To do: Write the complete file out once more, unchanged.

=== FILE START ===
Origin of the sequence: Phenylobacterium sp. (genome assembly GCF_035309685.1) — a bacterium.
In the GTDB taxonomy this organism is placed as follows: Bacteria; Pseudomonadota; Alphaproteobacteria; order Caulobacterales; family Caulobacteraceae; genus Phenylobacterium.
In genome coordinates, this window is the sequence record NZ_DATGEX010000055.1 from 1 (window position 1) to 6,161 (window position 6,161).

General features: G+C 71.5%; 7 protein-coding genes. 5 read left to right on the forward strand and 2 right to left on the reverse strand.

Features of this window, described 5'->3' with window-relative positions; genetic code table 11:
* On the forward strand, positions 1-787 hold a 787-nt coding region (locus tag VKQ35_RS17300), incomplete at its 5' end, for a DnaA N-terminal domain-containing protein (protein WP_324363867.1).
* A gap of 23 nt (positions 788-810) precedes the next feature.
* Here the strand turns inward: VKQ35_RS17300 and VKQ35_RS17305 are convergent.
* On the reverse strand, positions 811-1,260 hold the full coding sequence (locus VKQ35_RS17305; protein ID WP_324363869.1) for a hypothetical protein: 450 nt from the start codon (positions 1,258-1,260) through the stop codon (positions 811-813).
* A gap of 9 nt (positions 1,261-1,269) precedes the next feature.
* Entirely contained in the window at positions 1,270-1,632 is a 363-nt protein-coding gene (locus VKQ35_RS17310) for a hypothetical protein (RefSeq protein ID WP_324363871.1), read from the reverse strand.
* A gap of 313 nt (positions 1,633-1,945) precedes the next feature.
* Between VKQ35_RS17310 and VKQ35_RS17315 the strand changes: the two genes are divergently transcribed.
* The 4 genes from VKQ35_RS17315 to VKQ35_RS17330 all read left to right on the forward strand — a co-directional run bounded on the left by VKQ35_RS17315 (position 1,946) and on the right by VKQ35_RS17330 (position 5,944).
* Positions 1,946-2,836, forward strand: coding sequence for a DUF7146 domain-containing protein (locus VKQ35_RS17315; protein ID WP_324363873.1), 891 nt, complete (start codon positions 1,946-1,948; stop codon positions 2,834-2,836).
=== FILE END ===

Origin of the sequence: Phenylobacterium sp. (genome assembly GCF_035309685.1) — a bacterium.
In the GTDB taxonomy this organism is placed as follows: Bacteria; Pseudomonadota; Alphaproteobacteria; order Caulobacterales; family Caulobacteraceae; genus Phenylobacterium.
In genome coordinates, this window is the sequence record NZ_DATGEX010000055.1 from 1 (window position 1) to 6,161 (window position 6,161).

General features: G+C 71.5%; 7 protein-coding genes. 5 read left to right on the forward strand and 2 right to left on the reverse strand.

Features of this window, described 5'->3' with window-relative positions; genetic code table 11:
* On the forward strand, positions 1-787 hold a 787-nt coding region (locus tag VKQ35_RS17300), incomplete at its 5' end, for a DnaA N-terminal domain-containing protein (protein WP_324363867.1).
* A gap of 23 nt (positions 788-810) precedes the next feature.
* Here the strand turns inward: VKQ35_RS17300 and VKQ35_RS17305 are convergent.
* On the reverse strand, positions 811-1,260 hold the full coding sequence (locus VKQ35_RS17305; protein ID WP_324363869.1) for a hypothetical protein: 450 nt from the start codon (positions 1,258-1,260) through the stop codon (positions 811-813).
* A gap of 9 nt (positions 1,261-1,269) precedes the next feature.
* Entirely contained in the window at positions 1,270-1,632 is a 363-nt protein-coding gene (locus VKQ35_RS17310) for a hypothetical protein (RefSeq protein ID WP_324363871.1), read from the reverse strand.
* A gap of 313 nt (positions 1,633-1,945) precedes the next feature.
* Between VKQ35_RS17310 and VKQ35_RS17315 the strand changes: the two genes are divergently transcribed.
* The 4 genes from VKQ35_RS17315 to VKQ35_RS17330 all read left to right on the forward strand — a co-directional run bounded on the left by VKQ35_RS17315 (position 1,946) and on the right by VKQ35_RS17330 (position 5,944).
* Positions 1,946-2,836, forward strand: coding sequence for a DUF7146 domain-containing protein (locus VKQ35_RS17315; protein ID WP_324363873.1), 891 nt, complete (start codon positions 1,946-1,948; stop codon positions 2,834-2,836).